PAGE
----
Cut a 7/16" dowel 1-1/4" long and wrap in clear packing tape. If you don't wrap it in tape, you might have to drill it out of the concrete (it will steal moisture, swell up, and possibly crack the concrete since it's so thin at the face). After checking to make sure you have 1/4" between knockouts with the dowel in place, put a dab of silicone down in each hole and gently slide the knockouts onto the dowel. The silicone will cure and help hold the two piece of foam together.

Step 3: Put Knockout in Box

Picture of Put Knockout in Box
cheng_d-frc_clock01.jpg
Step 7: Glue Knockout in Box
The Face Knockout goes in the box first. Be sure to test fit everything before sticking it in place with spray adhesive or silicone.
 
Make sure the Clock-Mechanism-Knockout is not lower than the form walls (or it will get covered over with concrete when you pour).

Step 4: Mix + Pour Concrete

Picture of Mix + Pour Concrete
cheng_d-frc_clock02.jpg
Step 8: Cast Concrete

1. Before mixing and pouring the concrete, screw a plywood 'bridge' to the top of the form. This will hold the knockout down (the buoyant force of the liquid concrete will try to float it up). If using a bridge, pre-drill into the form walls for the screws or they might deform and split. Alternately you can use a lead weight or something small and heavy. Either way, leave some room to pour concrete into the form.

2. Blow any debris out of the form.

3. Mix concrete and fill form by hand.

4. Vibrate form to remove air bubbles. Gently lift one side and drop it to the casting table repeatedly or use a table vibrator. Wipe air bubbles off the surface and make sure the form is filled to the top.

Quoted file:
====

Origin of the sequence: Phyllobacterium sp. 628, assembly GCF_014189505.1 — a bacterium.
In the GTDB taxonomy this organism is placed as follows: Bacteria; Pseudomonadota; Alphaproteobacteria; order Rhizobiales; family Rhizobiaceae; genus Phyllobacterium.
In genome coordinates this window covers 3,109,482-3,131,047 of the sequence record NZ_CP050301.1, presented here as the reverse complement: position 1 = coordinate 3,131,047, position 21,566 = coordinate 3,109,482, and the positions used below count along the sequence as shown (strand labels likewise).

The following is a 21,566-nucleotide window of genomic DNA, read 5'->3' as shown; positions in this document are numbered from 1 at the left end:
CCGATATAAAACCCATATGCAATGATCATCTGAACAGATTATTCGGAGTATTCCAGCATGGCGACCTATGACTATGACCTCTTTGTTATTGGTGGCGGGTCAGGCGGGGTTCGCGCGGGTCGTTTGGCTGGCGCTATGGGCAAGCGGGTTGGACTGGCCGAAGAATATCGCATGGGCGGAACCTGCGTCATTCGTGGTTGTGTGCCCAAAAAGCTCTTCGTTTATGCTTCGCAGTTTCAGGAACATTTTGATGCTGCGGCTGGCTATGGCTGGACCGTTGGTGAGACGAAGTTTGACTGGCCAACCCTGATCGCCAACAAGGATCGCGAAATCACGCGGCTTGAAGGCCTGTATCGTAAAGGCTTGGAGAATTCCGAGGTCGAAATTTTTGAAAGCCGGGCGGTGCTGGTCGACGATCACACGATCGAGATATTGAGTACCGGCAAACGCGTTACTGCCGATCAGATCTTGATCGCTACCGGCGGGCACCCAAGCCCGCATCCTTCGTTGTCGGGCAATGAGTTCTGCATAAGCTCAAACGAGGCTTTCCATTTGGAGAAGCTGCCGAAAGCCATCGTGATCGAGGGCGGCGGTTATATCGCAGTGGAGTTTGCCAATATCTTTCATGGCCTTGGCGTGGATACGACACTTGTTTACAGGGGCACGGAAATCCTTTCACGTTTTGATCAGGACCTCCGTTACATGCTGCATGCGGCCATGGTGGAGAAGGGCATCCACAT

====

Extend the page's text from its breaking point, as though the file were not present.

5. Cover with plastic and leave to cure in a shady place. (D-FRC needs 24 hours to cure, regular concrete can take up to 4 days).

Step 5: De-mold

Picture of De-mold
DSC_3888.jpg
Step 9: De-mould
1.
Unscrew form walls and remove concrete piece.

2. Dig out the foam without prying on the concrete. Stabbing a flat screwdriver in the foam and lifting it up usually works.

3. Remove wooden dowel. If the dowel is stuck, don't force it because you'll probably just break the concrete. Instead, take a small drill bit and drill through the center of the dowel until you can pinch it together and remove it.

Step 6: Finish

Picture of Finish
CHENG_d-frc_clock_11.jpg
DSC_3919.jpg
cheng_d-frc_clock05.jpg
Step 10: Finish and Fit Clock Mechanism
1.
Sand any sharp edges away with a diamond hand pad. Grind the back side down if you have a variable speed polisher. Invest in a tool like this if you plan on working with concrete - it really opens up a world of sculpting and finishing techniques.

2. Seal with CHENG Sealer and wax if desired.

3. Re-shape, paint, and bend the clock hands at an angle so they don't touch the face of the clock.

4. Insert the mechanism from behind and thread the nut on the threaded shaft.

5. Install the battery and set the time.